Stability vs. Trimmability

by Al Aitken

This article appeared in the September 1989 issue of the Falco Builders Letter.

Al Aitken is a Marine Corps F-18 pilot and a graduate of the Patuxent River test pilot school. Now that he has fully developed his skills, his present assignment is flying a desk.

Alfred Scott

There is a need to discuss the Falco's trimmability and how it is affected by the stability and control of this wonderful airplane. I once heard a friend say the Falco was so stable that you seldom have to touch the trim. That seemed like a strange comment to me at the time, but it wasn't until I had the opportunity to fly Karl Hansen's beautiful red bird during Oshkosh '89 that I was moved to put my thoughts on paper and hopefully clear up a misconception.

As Karl and I approached Appleton's Outagamie Airport, we were instructed to report on left base for runway 21. At that point, we were cruising at 2,500 ft. MSL, clean at 165 KIAS. We were getting pretty close to a modified left base, so I reduced power and started downhill. The Falco does not slow readily, so I tried a few mild G turns to bleed the airspeed off. At 108 KIAS, I lowered the gear, and then it dawned on me that, in spite of a 57-knot airspeed decrease, the untrimmed stick force required was virtually unchanged. Things got pretty busy as Karl was talking to me, the tower was talking to another aircraft on long final and I was trying to get a word in to call my position past left base approaching short final! My attention had been diverted outside the aircraft for lineup and to look for the long final traffic when I glanced at the airspeed indicator and noticed we had slowed now to about 70 KIAS with still no significant change in stick force and no need to retrim. Why was that so?

First, a very brief review of stability and control: The stability of any airplane is its tendency to return to equilibrium when displaced. Controllability is a measure of the ease with which the pilot can displace it from equilibrium. An extremely stable airplane might be very hard to control depending on the level of controllability. An unstable airplane may be impossible to control regardless of controllability. The F/A-18 I used to fly was designed with very relaxed static longitudinal stability-almost neutral. The relaxed stability and very strong controllability make it a highly maneuverable fighter-the airplane would be extremely difficult to control without the digital flight control computers. Static longitudinal stability is normally indicated in terms of stick force versus airspeed measured about a trimmed point of equilibrium. A simple graph explains:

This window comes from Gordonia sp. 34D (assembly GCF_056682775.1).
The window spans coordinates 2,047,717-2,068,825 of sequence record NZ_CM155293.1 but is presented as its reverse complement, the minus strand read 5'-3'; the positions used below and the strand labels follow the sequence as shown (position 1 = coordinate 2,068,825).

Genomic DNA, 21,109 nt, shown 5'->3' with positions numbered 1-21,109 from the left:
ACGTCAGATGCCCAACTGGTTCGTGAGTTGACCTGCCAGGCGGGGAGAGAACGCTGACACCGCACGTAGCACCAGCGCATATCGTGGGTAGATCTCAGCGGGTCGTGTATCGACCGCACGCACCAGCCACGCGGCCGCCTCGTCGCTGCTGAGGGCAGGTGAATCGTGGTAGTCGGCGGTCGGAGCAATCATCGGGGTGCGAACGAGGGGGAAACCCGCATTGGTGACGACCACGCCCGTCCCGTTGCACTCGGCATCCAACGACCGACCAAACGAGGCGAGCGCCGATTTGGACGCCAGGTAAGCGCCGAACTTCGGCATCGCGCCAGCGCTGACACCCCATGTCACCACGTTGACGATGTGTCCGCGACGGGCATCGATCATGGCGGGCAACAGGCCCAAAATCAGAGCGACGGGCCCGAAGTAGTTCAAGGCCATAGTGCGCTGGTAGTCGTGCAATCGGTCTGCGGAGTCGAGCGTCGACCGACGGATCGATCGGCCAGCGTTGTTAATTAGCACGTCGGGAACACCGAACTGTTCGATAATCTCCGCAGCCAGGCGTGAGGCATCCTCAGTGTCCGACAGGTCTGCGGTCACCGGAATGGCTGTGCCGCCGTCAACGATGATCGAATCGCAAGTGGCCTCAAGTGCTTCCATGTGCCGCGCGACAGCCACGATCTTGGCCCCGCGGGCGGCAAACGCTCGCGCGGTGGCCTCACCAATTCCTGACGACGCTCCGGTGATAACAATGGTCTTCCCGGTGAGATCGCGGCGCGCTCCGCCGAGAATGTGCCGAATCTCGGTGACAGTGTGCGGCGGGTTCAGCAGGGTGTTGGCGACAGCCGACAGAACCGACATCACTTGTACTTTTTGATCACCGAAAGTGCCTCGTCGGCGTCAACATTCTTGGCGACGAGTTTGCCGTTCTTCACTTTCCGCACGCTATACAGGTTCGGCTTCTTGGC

The important thing for most general aviation airplanes is that the slope of the curve be positive (ie. to slow down, the pilot would increase pull force on the stick). The level of positive stability is indicated by the degree of the slope of the curve. Starting from a trimmed airspeed, a very stable airplane would require significantly more pull force on the stick; a more relaxed stability airplane, much less pull force.

Hold that thought for a moment while I present one more simple graph to make my final point on trimmability as affected by stability:

Even though the Falco has some of the smoothest and most nicely harmonized controls flying, all airplanes have some friction in the control system. The friction must be overcome before the control surface will actually move and cause the airspeed to change. Plotting the friction effect on the graph above forms a hysteresis (see the dashed lines). The intersection of the hysteresis envelope with the zero stick force line spans what is known as the trim speed band. The trim speed band is a range of airspeeds in which the airplane is perfectly happy to fly with zero stick force required and no need to retrim. Now to the point-for a given amount of friction, the lower the slope of the curve (less positively stable) the wider the trim speed band. In other words, an airplane that requires very little trimming over a wide range of airspeeds may be indicative of a less, rather than more, positively stable airplane.

Why is this important to Falco builders and potential new Falco Test Pilots? I've flown four examples of Falcos now including three homebuilts and the Corporate Disgrace. All four exhibit similarly light stick forces and wide trim speed bands. In fact, I have never had to touch the trim wheel-Alfred wouldn't let me touch his. Although I do not have numerical data to support my opinion (give me 4 to 6 years to finish my Falco, and I'll provide the data), the Falco is obviously not a kid's toy. It's a pilot's machine.

In most general aviation aircraft, a primary cue for airspeed control, other than the airspeed indicator, is stick force. During an approach in a Piper Cherokee, for example, the pilot can use the push or pull force cues from the yoke to help judge airspeed. In the Falco, if you are trimmed for approach speed and don't pay close attention to your airspeed indicator, it would be very easy to get slow without realizing it. I personally like the Falco's apparent relaxed stability and silky smooth and harmonious controls; it feels more like the agile fighters that I'm used to. But the lack of stick force cues for airspeed control in the approach phase is a characteristic that should be kept in mind and compensated for.